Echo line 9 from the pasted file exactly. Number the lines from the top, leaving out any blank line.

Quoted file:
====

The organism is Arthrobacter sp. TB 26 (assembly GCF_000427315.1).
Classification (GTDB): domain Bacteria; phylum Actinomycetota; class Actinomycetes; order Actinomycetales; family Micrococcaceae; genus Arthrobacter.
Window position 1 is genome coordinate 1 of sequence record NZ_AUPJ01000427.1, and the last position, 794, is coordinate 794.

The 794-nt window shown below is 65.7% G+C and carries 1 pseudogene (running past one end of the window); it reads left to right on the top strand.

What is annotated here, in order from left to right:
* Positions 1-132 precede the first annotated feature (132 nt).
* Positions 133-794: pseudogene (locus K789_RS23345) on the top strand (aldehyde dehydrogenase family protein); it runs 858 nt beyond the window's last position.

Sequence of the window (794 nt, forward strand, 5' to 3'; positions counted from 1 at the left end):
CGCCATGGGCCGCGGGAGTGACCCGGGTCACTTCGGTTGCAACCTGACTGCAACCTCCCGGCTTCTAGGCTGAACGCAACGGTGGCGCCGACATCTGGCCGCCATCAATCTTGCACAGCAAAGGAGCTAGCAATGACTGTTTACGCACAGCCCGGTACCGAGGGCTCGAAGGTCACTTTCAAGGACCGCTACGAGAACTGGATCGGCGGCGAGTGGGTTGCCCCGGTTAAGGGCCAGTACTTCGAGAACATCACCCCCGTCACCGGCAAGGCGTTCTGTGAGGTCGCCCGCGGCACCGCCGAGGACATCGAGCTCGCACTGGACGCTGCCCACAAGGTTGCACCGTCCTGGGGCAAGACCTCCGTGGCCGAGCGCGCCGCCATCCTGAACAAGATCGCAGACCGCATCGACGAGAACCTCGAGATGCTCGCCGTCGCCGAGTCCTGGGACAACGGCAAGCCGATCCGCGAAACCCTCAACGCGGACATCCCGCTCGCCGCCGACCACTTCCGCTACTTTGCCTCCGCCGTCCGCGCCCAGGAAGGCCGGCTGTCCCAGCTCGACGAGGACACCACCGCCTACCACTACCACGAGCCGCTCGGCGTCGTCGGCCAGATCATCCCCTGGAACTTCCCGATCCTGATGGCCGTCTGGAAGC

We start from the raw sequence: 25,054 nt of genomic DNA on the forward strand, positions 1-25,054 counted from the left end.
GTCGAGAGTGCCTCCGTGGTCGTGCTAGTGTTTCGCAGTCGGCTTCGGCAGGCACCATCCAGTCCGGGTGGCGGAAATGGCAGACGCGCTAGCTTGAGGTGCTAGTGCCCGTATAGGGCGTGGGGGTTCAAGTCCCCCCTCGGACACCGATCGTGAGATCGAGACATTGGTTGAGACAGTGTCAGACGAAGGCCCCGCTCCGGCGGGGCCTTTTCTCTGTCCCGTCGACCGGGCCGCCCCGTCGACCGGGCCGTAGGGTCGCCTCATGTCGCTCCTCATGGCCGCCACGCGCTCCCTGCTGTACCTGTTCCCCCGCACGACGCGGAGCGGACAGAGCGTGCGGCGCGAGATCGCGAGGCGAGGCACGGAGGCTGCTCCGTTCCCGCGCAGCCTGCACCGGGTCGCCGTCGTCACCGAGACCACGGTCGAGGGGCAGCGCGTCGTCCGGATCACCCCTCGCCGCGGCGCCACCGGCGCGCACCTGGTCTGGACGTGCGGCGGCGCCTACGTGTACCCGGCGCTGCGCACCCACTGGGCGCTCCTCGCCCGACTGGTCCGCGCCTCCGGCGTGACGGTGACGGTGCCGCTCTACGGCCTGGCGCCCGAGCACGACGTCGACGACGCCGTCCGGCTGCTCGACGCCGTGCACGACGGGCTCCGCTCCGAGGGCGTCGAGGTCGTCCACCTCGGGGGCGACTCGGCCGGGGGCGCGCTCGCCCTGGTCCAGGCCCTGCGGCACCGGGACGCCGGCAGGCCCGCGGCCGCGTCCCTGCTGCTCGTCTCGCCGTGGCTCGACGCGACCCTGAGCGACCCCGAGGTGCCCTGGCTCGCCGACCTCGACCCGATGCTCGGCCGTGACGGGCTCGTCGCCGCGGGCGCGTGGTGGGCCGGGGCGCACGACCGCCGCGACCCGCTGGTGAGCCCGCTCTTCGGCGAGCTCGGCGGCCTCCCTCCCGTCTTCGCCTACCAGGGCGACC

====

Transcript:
CGCCATGGGCCGCGGGAGTGACCCGGGTCACTTCGGTTGCAACCTGACTGCAACCTCCCGGCTTCTAGGCTGAACGCAACGGTGGCGCCGACATCTGGCCGCCATCAATCTTGCACAGCAAAGGAGCTAGCAATGACTGTTTACGCACAGCCCGGTACCGAGGGCTCGAAGGTCACTTTCAAGGACCGCTACGAGAACTGGATCGGCGGCGAGTGGGTTGCCCCGGTTAAGGGCCAGTACTTCGAGAACATCACCCCCGTCACCGGCAAGGCGTTCTGTGAGGTCGCCCGCGGCACCGCCGAGGACATCGAGCTCGCACTGGACGCTGCCCACAAGGTTGCACCGTCCTGGGGCAAGACCTCCGTGGCCGAGCGCGCCGCCATCCTGAACAAGATCGCAGACCGCATCGACGAGAACCTCGAGATGCTCGCCGTCGCCGAGTCCTGGGACAACGGCAAGCCGATCCGCGAAACCCTCAACGCGGACATCCCGCTCGCCGCCGACCACTTCCGCTACTTTGCCTCCGCCGTCCGCGCCCAGGAAGGCCGGCTGTCCCAGCTCGACGAGGACACCACCGCCTACCACTACCACGAGCCGCTCGGCGTCGTCGGCCAGATCATCCCCTGGAACTTCCCGATCCTGATGGCCGTCTGGAAGC